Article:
20th Century Fox Apologizes For ‘Fake News’ Used to Promote Movie


Movie studio issues apology for staging artificial news sites as part of a promotional campaign for “A Cure For Wellness”

It has been a tough week for 20th Century Fox in the ramp up for the premier of its newest film. The psychological thriller “A Cure For Wellness”, directed by Gore Verbinski (“Pirates of the Caribbean”) was released on Friday in just over 2,700 theaters.


The days leading up to the debut have seen the studio lurching to explain itself for what has become a controversial online promotional campaign. The movie concerns an executive sent to a spa in the Swiss Alps to recover a company CEO who is checked in. The spa is revealed as more of a sanitarium, and as events unspool the executive’s sanity unravels. Fox attempted to play off of the mental health content in its promotions.

The studio created a number of fabricated local news outlets, as well as a fake “wellness” website, that generated purported news items that were molded with items similar to the movie’s plot. Many of the stories concerned President Trump, and deeper in the articles readers were presented with content referencing the movie. Sometimes readers were urged to go to social media and post the hashtag of the film’s title. Banner ads for the film also populated on the pages.

Fox’s faux sites were called The Houston Leader, The Salt Lake City Guardian, Sacramento Dispatch, The NY Morning post, and Indianapolis Gazette. They also created healthandwellness.co, which had similar content-marrying to the film. (All site addresses now direct you straight to the official movie website.)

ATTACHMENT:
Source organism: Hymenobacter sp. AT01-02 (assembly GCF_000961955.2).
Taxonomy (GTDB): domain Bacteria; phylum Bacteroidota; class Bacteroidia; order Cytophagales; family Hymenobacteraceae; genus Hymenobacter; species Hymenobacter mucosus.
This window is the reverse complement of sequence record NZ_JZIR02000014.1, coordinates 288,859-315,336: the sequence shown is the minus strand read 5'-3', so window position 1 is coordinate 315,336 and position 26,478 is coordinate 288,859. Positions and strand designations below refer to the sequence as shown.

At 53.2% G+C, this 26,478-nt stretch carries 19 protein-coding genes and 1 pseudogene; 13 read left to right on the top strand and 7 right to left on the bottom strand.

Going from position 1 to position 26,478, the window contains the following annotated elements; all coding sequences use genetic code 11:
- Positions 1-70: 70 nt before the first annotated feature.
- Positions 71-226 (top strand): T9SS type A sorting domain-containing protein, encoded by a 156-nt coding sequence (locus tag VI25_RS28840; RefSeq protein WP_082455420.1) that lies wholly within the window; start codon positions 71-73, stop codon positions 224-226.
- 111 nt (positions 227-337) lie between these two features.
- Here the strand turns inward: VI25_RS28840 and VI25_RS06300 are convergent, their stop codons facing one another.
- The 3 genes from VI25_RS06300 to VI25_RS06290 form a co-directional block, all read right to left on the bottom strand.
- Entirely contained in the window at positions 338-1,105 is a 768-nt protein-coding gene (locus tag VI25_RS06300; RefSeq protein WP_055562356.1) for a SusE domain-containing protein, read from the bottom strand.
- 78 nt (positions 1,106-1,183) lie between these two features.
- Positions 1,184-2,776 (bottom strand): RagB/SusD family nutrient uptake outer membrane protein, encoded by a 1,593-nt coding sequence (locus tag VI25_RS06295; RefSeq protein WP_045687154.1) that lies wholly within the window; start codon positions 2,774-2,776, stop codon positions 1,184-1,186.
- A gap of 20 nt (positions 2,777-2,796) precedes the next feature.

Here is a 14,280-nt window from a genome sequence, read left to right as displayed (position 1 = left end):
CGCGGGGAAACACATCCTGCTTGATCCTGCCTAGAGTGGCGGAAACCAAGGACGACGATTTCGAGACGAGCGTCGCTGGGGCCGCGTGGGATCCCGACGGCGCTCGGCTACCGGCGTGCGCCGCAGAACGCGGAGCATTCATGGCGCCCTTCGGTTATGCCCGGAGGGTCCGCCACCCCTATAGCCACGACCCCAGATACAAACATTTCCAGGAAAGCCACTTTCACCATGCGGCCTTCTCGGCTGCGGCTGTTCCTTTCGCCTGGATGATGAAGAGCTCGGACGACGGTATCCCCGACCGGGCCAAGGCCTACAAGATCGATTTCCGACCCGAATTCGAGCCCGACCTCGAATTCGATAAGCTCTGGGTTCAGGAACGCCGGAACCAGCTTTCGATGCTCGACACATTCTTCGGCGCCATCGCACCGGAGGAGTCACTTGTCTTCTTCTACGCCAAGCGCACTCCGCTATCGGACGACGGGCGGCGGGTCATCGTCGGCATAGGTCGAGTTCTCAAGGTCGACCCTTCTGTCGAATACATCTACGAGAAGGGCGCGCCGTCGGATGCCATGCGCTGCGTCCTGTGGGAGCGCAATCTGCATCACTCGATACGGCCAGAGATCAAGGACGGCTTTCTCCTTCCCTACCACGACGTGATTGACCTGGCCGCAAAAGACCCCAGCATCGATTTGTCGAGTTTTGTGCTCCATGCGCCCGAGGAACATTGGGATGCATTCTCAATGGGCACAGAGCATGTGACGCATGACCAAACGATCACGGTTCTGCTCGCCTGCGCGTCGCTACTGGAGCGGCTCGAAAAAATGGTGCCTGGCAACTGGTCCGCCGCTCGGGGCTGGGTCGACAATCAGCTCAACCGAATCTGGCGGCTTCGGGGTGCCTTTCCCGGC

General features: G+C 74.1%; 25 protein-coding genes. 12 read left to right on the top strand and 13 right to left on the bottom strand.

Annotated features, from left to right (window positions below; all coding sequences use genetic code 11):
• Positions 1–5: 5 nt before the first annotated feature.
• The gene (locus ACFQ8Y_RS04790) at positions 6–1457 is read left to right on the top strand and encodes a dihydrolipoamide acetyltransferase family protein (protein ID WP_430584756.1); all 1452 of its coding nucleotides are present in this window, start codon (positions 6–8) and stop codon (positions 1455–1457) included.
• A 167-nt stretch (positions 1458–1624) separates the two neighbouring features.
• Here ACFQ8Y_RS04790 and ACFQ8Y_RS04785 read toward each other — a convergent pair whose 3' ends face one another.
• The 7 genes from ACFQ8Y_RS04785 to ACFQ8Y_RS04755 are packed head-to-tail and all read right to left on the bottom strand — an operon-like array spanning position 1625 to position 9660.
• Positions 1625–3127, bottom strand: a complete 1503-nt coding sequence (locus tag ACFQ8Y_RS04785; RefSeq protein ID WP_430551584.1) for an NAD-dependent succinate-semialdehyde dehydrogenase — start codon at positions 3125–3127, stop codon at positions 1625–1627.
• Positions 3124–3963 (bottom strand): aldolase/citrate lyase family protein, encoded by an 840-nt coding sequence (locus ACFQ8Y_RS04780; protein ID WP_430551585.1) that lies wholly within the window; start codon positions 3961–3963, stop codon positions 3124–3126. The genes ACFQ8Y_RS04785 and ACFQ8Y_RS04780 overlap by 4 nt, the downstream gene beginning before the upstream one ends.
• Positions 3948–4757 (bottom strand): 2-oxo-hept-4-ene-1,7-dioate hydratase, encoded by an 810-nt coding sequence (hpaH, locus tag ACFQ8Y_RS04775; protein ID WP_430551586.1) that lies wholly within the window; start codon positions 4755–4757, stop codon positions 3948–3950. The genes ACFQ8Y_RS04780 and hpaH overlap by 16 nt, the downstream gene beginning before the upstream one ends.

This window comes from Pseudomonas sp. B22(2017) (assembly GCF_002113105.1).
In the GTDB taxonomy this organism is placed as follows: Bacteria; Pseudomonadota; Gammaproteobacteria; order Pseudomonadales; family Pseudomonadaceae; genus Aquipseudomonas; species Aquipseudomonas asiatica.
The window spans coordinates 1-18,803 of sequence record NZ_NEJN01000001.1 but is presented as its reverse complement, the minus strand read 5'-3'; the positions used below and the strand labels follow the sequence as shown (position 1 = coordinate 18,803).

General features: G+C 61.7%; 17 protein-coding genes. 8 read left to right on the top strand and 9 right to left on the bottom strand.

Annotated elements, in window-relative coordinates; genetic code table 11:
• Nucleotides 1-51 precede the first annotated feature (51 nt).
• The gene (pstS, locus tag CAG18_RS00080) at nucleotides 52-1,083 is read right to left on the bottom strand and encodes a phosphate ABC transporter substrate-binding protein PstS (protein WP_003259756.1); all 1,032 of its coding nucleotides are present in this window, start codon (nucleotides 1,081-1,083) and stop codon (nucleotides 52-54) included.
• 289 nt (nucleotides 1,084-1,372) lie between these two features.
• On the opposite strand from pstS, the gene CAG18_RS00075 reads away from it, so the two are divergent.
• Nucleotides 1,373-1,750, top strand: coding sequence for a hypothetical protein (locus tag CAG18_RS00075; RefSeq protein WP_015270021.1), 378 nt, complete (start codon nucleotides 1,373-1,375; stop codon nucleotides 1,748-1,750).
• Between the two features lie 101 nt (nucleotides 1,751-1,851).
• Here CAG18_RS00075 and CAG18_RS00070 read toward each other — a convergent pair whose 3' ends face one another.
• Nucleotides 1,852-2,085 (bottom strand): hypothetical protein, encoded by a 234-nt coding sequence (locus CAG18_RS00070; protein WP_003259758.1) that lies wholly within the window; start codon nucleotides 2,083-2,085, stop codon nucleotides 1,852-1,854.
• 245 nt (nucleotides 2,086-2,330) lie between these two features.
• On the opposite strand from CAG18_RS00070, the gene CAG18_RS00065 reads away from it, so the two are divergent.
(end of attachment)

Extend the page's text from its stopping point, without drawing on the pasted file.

One story claimed a man who viewed the movie was left in “a catatonic state.” Another detailed that “Trump Depression Disorder” was a valid malady, and it encouraged readers to spread awareness with a #CureForWellness hashtag. When initially confronted with what it was doing the studio defended its actions on Feb. 14, chalking the moves up to viral promotional campaigning.



  • “A Cure for Wellness”‪ is a movie about a ‘fake’ cure that makes people sicker. As part of this campaign, a ‘fake’ wellness site, healthandwellness.co, was created and we partnered with a fake news creator to publish fake news. As our movie’s antagonist says, ‘There is a sickness inside us. And only when we know what ails us, can we hope to find the cure.


As the week went forward however the tepid defense was not accepted. More outlets online decried the actions of the studio, tying the online promo efforts to the swirling specter of ‘fake-news’ that is enraging many (including those who have dispensed their own version of artificial “info-tainment”.) As more heat was generated about the outreach the studio backtracked entirely from the viral campaign.

First, the URL for each of the fabricated outlets were altered to redirect to the film’s primary site. However a trace of footprints are still left by the sites. The search engine returns still allude to the false medical reports.




Snopes also has a lengthy pull quote from one of the Donald Trump articles.

Finally by the end of the week 20th Century Fox fully recanted. The studio issued a second statement, making a full apology for the wrongheaded online campaign.


  • “In raising awareness for our films, we do our best to push the boundaries of traditional marketing in order to creatively express our message to consumers. In this case, we got it wrong. The digital campaign was inappropriate on every level, especially given the trust we work to build every day with our consumers. We have reviewed our internal approval process and made appropriate changes to ensure that every part of a campaign is elevated to and vetted by management in order to avoid this type of mistake in the future. We sincerely apologize.”


The hysterics surrounding fake news surely raised the sensitivity of the promotional effort, and there is no way of measuring how calculated this was by the studio. It very likely was a case acting now, and apologizing later.

However even the case of negative press leading to free publicity fell short. “A Cure For Wellness” opened as the #10 title on the box office chart for the opening weekend, earning a meager $4.2 million against its budget of $40 million.


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